4 Bohol gov’t hospitals wasted P1.8M in expired medicines —COA

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4 Bohol gov’t hospitals wasted P1.8M in expired medicines —COA

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Some P1.8 million of public funds have been wasted due to the purchase of expired medicines by four government-owned hospitals in Bohol, according to the Commission on Audit (COA).

Meanwhile, the same four government hospitals are tagged by COA to have purchased “overpriced” medicines in 2022, meaning its procurement of drugs exceeded unit prices in the Philippine Drug Price Reference Index (DPRI), and the “overprice” could range from 428% to 3,478%.

By its computation, the COAs audit team said the difference between the cost based on the hospitals’ Project Procurement Management Plan (PPMP) against the DPRI amounted to a total of P22.8 million.

In recently released audit reports, COA identified the four hospitals as the Garcia Memorial Provincial Hospital (GMPH) in Talibon, Teodoro B. Galagar District Hospital (TBGDH) in Jagna, Cong. Simeon G. Toribio Memorial Hospital (CSGTMH) in Carmen, and Catigbian District Hospital (CDH) in Catigbian.


COA said the four devolved hospitals have the highest budget in 2022 and have been selected for the audit.

Based on the COA report, the four government-owned hospitals bought the P1.8 million worth of expired medicines through bulk procurement in 2022.

According to the COA, the hospitals “procured its drugs and medicines for six-month periods departing from the three-month requirement ceiling under Section 361 of Republic Act No. 7160 attributable to the incorrect implementation of bulk procurement approach resulting in total actual loss from expiration of P1,845,124.52 and exposure to risk of further spoilage and expiration in the subsequent periods,” COA’s report stated.

It said that TBGDH reported a total loss of P985,195.93; CDH, P453,233.17; CSGTMH, P400,155.19, and GMPH, P6,540.23.

The audit report added that the hospitals also implemented a policy where the Bids and Awards Committee allows for emergency purchase once the medicines reach 50 percent of their stock or if there is an unforeseen need.

But COA said the hospitals should have balanced the risk simultaneously with other concerns of availability of drugs and medicines.


The COA said that the hospital’s “current concept of bulk procurement is subjecting all its drugs and medicines needs for a given semester and having the winning bidder deliver all at once the drugs and medicines pursuant to the contract being awarded, which covers the hospital’s needs for the six-month period.”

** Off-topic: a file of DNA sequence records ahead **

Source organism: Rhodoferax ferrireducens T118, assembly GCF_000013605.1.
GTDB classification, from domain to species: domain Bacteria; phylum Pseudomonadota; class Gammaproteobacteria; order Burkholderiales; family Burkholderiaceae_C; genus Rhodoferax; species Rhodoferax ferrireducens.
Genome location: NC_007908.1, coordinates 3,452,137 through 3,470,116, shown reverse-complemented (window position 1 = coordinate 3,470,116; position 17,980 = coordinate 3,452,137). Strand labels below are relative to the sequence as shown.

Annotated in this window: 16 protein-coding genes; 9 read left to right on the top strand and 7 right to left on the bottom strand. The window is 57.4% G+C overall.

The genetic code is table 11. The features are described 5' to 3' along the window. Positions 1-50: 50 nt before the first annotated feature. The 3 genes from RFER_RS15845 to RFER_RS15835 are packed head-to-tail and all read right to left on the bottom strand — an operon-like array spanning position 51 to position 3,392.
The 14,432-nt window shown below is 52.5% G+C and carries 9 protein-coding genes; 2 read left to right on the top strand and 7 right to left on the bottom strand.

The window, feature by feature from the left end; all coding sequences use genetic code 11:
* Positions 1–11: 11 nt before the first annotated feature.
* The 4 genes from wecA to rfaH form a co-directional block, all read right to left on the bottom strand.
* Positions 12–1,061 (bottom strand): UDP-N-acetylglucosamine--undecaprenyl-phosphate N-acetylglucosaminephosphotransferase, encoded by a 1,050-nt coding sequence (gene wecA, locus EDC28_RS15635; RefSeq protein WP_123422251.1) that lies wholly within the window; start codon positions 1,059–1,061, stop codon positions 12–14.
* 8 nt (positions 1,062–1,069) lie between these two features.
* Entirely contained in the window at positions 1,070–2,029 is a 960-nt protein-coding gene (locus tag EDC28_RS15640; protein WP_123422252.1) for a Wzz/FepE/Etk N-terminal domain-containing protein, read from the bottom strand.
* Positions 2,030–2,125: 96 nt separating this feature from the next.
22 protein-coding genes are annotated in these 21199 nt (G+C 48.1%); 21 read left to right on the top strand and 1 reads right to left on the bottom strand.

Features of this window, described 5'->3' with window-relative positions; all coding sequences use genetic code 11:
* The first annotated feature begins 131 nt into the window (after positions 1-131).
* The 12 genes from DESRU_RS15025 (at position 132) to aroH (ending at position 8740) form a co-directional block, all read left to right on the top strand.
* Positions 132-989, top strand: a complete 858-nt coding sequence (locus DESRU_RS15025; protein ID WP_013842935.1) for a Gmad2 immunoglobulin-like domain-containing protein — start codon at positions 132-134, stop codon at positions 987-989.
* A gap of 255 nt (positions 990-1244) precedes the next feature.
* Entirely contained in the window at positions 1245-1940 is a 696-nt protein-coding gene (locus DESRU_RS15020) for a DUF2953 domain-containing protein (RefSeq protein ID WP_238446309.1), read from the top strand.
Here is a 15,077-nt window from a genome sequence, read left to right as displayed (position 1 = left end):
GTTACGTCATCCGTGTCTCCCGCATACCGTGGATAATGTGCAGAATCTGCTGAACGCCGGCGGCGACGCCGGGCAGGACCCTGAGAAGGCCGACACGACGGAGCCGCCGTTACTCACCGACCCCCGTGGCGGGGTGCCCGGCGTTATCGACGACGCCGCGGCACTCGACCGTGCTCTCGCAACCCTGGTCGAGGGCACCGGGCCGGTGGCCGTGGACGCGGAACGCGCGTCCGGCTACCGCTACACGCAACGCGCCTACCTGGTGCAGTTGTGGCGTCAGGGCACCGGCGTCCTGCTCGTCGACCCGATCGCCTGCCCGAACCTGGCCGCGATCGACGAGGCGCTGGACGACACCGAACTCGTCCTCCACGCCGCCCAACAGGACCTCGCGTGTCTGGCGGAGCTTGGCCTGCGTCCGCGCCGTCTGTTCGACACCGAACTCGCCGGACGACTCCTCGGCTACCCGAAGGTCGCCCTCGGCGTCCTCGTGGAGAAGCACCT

“Although this approach may be able to address the availability of drugs and medicines as soon as the winning bidder delivers … it directly contravenes the three-month requirement of R.A. 7160. And as these continue, management’s exposure to further losses from spoilage and expiration of drugs and medicines in the succeeding periods also continues,” it pointed out.

Thus, COA recommended that the four hospitals should balance its concerns of ensuring availability of drugs and medicines with its procurement. In doing so, they might be able to avoid incurring costs from spoilage and expiration, it stressed.



The audit report on alleged overpriced purchases was limited to the drugs and medicines inventory management of the identified hospitals, including review of procurement procedures, issuance and maintenance of stocks, and monitoring of reports of physical count of inventories (RPCI).

A breakdown of the audit computation showed the biggest price differences were found with the TGBDH totaling P7.69 million, closely followed by GMPH with P6.96 million.


CSGTMH was found to have exceeded DPRI costs by P5.88 million, and CDH by P2.27 million.

“High percentage of drugs and medicines for CY 2022 of the subject devolved hospitals exceeded the prices set in the DPRI 9th Edition attributable to the lack of delineation of duties as to reviewing and ensuring compliance with the index resulting in higher costs of drugs and medicines for patients,” the report noted.

Under RA No. 9502 or the Cheaper Medicines Law, procurement of drugs and medicines are supposed to observe the PMRI to ensure protection of public health through access to affordable quality medication.

“The DPRI is meant to reduce the wide and extreme variations in the procurement prices of medicines in the public sector, thereby, improving efficiency of procurement, stretch the health care budget by generating savings and prevent corruption in the sourcing of essential medicines across the national and local governments,” the audit team said.

In TBGDH, it was found that up to 93 percent of drugs and medicines in its PPMP exceeded the DPRI.

On the other hand, 80 percent was recorded in the case of GMPH, 78 percent in CSGTMH, and 74 percent in CDH.

Annex C of the report listed various generic medicines that were purchased at much higher prices by the four hospitals, including Amlodipine 10 milligram tablets (in boxes of 100) which was posted on the DPRI at only P53 but was written on the PPMP of TBGDH at P280 or a price difference of P227, a variance of 428 percent.

In CDH, the audit noted that potassium chloride 20 milliliter vials on DPRI was set at P23 but was listed on the hospital’s PPMP at P823 or a 3,478 percent price difference. (Kit Bagaipo)

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